Not Making Resolutions and Doing Nothing

New year soon/
Resolutions don’t work for me/
Not making any.

I’m aware of wanting something. Something I’ve wanted for years. Something I write new year’s resolutions about every year. Resolutions that sound like rules. Rules that might, once and forever, transform me into a new and better version of myself. Then I’ll finally get what it is I have wanted…being welcome in the world as I am.  
The personal work I’ve done over the last thirty years has been driven by my search for this better version of myself. The ever-constant cascade of thoughts happening in my head keep telling me I’m not there yet. I need to keep trying. I want to stop thinking. 
However, thinking isn’t going to stop. It’s what the brain likes to do and thinking is good for doing many things. But over-thinking? Everything? With thoughts that remind me I’m still not good enough or my life is really hard. It’s exhausting. 
Recently, though, something shifted in me. While looking for a way to soothe (fix?) my cranky right hip I discovered an article on working with a tight psoas muscle.  Do I have a tight psoas?  I don’t know. Maybe. Wouldn’t doubt it since the psoas muscle is the muscle that allows us to move – to walk, run, get up, and get down. Something I’ve been doing for 63 years.
Some people call the psoas the “trauma muscle.” It’s movement allows us to respond to challenging life situations with our fight/flight/faint/freeze responses. My massage therapist calls it the “sacred container muscle.” She says the psoas holds all of our life experiences – traumatic and not traumatic.  Everyone agrees it is the most overworked muscle and the way to work with it is to do nothing. Nothing at all.
How radical is that?  Doing nothing? Our culture is all about DOING! DOING more. DOING it all. DOING the best you can do. To simply lay on the floor, fifteen minutes a day, and do nothing is not something that fits into this DOING life we live.
Really? Could doing nothing help my hip? What did I have to lose?  It’s free. No doctors are involved. Floors are easy to come by. Finding fifteen minutes is doable. So I started laying on the floor. That was the easy part.
The hard part was DOING nothing. Because fifteen minutes of doing nothing left me drowning in my raging stream of cascading thoughts – about the life I have lived and haven’t lived; about the ways I’m still flawed, continue to be flawed, and what I need to DO to REALLY fix those flaws.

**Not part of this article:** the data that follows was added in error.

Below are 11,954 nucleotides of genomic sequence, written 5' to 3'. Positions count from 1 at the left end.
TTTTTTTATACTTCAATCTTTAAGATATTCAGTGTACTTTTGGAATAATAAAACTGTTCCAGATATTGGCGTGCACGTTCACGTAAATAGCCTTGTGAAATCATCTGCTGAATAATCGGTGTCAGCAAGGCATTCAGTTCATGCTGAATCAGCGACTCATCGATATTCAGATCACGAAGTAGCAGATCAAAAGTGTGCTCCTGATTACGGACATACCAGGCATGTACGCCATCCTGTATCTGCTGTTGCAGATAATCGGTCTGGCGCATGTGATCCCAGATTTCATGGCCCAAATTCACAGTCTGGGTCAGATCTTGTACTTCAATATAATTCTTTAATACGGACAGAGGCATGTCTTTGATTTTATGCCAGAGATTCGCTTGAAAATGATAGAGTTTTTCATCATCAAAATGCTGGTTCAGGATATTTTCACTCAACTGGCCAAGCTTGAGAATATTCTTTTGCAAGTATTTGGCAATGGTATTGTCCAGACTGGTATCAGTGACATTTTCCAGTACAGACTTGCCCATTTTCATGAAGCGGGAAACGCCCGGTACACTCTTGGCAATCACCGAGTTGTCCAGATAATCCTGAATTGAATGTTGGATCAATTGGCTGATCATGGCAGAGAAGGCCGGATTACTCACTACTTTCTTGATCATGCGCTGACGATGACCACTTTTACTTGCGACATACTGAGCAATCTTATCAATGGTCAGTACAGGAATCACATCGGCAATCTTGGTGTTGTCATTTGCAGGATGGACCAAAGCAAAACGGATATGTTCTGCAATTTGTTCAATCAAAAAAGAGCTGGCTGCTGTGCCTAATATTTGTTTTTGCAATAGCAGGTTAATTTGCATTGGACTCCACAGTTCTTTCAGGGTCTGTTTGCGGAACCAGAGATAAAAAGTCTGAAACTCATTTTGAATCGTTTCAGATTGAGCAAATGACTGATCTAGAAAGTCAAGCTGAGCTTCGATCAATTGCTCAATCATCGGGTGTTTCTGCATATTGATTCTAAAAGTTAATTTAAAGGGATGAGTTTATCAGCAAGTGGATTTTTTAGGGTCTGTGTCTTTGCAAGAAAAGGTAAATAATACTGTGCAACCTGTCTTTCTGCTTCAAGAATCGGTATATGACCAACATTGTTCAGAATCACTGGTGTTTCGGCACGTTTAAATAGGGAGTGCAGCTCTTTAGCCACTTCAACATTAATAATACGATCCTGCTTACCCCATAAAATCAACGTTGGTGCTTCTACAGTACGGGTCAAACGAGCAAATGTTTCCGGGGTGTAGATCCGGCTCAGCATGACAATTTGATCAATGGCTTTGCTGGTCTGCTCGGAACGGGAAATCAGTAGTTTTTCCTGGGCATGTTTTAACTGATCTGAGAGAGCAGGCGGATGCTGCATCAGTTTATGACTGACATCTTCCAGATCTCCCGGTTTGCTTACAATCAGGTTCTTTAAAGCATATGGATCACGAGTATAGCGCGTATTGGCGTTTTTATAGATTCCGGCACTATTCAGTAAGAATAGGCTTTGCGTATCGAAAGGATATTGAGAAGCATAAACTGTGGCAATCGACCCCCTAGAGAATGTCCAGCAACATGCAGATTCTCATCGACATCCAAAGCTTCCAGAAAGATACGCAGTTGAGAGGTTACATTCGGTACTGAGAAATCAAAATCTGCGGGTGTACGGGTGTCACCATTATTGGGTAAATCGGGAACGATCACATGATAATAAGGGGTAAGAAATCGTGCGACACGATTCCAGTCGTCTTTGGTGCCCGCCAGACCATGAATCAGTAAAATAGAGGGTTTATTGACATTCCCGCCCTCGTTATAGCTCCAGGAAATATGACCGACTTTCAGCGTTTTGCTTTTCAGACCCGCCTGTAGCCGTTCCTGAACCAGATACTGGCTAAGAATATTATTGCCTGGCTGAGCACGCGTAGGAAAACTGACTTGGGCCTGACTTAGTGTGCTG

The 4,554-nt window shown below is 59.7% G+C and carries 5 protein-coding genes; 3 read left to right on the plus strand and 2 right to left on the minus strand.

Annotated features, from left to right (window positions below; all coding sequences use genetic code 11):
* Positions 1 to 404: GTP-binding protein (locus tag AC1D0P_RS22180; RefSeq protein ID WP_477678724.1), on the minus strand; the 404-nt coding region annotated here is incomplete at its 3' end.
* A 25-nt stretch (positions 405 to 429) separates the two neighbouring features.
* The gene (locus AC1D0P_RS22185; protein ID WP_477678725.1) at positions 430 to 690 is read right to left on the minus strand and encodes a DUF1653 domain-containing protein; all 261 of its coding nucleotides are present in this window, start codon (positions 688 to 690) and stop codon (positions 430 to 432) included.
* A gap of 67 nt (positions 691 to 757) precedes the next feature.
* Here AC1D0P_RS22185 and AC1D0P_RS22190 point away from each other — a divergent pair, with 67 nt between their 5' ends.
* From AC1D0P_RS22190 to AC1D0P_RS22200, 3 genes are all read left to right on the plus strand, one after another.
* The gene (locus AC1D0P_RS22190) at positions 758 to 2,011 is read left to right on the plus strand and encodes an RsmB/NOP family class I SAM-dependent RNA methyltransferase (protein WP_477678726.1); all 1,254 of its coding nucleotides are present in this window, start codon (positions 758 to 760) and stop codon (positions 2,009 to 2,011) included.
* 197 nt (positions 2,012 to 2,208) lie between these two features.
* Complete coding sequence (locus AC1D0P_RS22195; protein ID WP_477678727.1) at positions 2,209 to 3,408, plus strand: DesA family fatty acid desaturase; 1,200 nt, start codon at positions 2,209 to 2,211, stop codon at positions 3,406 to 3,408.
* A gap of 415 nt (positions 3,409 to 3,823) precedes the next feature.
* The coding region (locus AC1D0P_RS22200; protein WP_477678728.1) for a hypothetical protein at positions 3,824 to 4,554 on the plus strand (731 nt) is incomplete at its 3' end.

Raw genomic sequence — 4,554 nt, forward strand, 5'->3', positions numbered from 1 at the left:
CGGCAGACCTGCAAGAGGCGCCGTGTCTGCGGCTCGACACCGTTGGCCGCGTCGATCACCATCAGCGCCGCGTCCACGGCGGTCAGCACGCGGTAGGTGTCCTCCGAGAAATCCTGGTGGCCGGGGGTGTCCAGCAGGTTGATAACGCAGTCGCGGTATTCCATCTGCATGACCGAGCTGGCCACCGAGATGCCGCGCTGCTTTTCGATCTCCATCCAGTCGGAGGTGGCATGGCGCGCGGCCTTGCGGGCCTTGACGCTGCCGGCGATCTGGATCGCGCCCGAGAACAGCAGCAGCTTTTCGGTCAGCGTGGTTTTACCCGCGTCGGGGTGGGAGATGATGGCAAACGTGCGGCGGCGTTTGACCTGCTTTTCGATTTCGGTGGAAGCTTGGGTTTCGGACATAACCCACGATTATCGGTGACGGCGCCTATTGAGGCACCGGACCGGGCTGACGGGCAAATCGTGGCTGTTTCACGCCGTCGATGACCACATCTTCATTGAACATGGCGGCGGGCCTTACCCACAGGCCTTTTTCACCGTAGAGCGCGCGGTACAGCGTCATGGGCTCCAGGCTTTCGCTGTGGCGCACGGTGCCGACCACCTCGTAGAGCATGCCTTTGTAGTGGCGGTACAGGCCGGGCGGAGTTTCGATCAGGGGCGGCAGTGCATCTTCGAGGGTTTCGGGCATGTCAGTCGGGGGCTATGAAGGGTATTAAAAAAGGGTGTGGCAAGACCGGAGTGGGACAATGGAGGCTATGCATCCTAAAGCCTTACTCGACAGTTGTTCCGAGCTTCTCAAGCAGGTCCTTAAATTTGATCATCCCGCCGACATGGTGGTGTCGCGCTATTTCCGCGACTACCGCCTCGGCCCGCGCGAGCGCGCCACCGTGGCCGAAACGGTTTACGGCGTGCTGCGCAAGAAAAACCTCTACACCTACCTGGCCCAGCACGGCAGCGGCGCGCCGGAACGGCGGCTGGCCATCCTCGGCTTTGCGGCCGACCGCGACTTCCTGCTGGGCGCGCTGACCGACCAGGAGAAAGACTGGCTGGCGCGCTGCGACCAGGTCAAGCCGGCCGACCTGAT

Here I was, caught in a dilemma. I was laying on the floor so my hips could unwind, but spending the fifteen minutes fighting my wound up head. Trying to save myself from drowning in my thoughts. No wonder my hips are tight.
After a few weeks of floor time I started noticing my right hip felt better.  The more I found my way to the floor, doing nothing but letting my hips unwind, the more curious I got about letting my mind unwind, too.  
If the floor could support my hip unwinding, what did I need to support my mind unwinding? I needed a container to hold the constant cascade of thoughts that lead me away from myself and take me to the usual loser outcome. Could I get curious about meeting those thoughts with equanimity? Really hear them and find a way to hold them before my shame kicked in.  
Haiku, a I mentioned in my last post, was a necessary creative adjustment I made when I lost sight in my right eye.  And it is also an amazing container for working with my cascading thoughts.  It allows my mind to unwind old thought patterns in a new way while the floor supports the unwinding of my hips.  I have more space for meeting myself and my life as it is.
And it didn’t come from making resolutions about all the things I should/could do or not do in my life to become a better me. No, it came from doing nothing but showing up for myself and finding fifteen minutes a day to lay on the floor and do nothing.

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One Response to Not Making Resolutions and Doing Nothing

  1. Lila Haris December 29, 2015 at 4:26 pm #

    Can so relate to not feeling the resolutions, the fixing, the goals.. seeing how much I can let go of and feel down in .. Thanks for this Sarah.

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